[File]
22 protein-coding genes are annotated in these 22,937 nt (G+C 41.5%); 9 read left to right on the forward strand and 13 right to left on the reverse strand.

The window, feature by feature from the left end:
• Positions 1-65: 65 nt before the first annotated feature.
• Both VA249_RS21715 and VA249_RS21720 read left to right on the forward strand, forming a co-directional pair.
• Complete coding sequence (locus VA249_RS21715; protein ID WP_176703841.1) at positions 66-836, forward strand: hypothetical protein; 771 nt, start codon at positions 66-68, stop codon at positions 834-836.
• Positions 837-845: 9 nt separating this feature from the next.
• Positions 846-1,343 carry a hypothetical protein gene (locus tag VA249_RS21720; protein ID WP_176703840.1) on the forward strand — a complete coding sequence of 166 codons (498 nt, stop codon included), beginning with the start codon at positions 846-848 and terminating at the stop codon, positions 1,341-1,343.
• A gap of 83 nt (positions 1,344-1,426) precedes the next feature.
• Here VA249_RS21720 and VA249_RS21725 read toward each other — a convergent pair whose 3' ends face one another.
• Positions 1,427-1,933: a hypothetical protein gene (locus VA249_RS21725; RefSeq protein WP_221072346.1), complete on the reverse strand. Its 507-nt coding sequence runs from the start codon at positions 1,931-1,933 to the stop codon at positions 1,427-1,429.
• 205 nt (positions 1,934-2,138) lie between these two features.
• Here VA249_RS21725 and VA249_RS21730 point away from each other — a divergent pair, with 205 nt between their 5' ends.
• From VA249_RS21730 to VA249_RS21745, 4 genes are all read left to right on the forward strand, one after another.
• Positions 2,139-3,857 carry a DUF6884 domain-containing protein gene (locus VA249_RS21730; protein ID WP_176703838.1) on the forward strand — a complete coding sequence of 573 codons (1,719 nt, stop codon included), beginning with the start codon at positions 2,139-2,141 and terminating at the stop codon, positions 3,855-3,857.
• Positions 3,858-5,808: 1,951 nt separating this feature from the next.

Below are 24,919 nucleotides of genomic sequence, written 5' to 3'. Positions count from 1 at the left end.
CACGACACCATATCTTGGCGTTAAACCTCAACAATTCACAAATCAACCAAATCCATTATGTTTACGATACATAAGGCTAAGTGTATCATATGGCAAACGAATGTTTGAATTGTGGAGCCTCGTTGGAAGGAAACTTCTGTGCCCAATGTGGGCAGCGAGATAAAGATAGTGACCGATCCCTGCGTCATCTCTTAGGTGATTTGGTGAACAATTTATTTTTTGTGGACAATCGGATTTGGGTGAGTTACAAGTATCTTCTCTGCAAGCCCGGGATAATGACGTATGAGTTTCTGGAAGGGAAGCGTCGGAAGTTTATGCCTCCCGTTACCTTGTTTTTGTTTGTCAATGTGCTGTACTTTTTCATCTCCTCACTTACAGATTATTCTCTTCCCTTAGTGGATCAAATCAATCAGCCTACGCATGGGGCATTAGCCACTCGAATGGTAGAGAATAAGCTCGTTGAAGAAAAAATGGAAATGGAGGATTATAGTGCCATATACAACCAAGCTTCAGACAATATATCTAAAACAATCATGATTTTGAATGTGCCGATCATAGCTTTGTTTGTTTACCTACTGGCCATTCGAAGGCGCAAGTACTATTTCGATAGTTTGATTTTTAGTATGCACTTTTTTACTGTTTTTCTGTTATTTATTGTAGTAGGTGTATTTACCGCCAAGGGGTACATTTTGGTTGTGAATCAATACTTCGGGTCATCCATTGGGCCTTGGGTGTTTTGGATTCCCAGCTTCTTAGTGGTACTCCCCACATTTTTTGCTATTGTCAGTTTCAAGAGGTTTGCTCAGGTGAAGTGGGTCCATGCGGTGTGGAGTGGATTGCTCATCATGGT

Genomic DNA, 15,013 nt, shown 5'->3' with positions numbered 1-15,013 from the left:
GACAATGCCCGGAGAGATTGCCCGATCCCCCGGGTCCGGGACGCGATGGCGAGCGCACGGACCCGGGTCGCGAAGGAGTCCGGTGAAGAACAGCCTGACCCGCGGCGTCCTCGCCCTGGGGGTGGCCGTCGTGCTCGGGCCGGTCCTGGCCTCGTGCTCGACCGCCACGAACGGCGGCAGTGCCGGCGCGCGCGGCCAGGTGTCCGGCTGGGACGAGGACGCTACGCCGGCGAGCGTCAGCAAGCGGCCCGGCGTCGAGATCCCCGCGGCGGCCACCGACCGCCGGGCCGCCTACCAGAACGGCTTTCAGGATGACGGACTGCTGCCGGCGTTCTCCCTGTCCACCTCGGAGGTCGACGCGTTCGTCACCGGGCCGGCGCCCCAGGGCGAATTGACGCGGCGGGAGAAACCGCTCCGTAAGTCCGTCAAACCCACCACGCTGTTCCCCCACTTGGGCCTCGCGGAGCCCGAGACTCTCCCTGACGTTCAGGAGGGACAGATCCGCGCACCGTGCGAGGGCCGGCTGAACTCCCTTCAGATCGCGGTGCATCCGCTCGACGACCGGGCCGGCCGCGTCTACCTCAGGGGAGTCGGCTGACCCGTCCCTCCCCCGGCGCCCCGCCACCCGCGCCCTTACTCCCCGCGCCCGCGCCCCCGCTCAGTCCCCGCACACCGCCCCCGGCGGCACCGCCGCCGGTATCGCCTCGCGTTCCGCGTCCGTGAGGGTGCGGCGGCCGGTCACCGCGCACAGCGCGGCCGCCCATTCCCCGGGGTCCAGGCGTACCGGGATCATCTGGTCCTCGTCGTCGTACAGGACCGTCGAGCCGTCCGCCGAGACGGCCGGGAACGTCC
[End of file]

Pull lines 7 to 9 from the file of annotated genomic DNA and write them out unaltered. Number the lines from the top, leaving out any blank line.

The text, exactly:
• Positions 846-1,343 carry a hypothetical protein gene (locus tag VA249_RS21720; protein ID WP_176703840.1) on the forward strand — a complete coding sequence of 166 codons (498 nt, stop codon included), beginning with the start codon at positions 846-848 and terminating at the stop codon, positions 1,341-1,343.
• A gap of 83 nt (positions 1,344-1,426) precedes the next feature.
• Here VA249_RS21720 and VA249_RS21725 read toward each other — a convergent pair whose 3' ends face one another.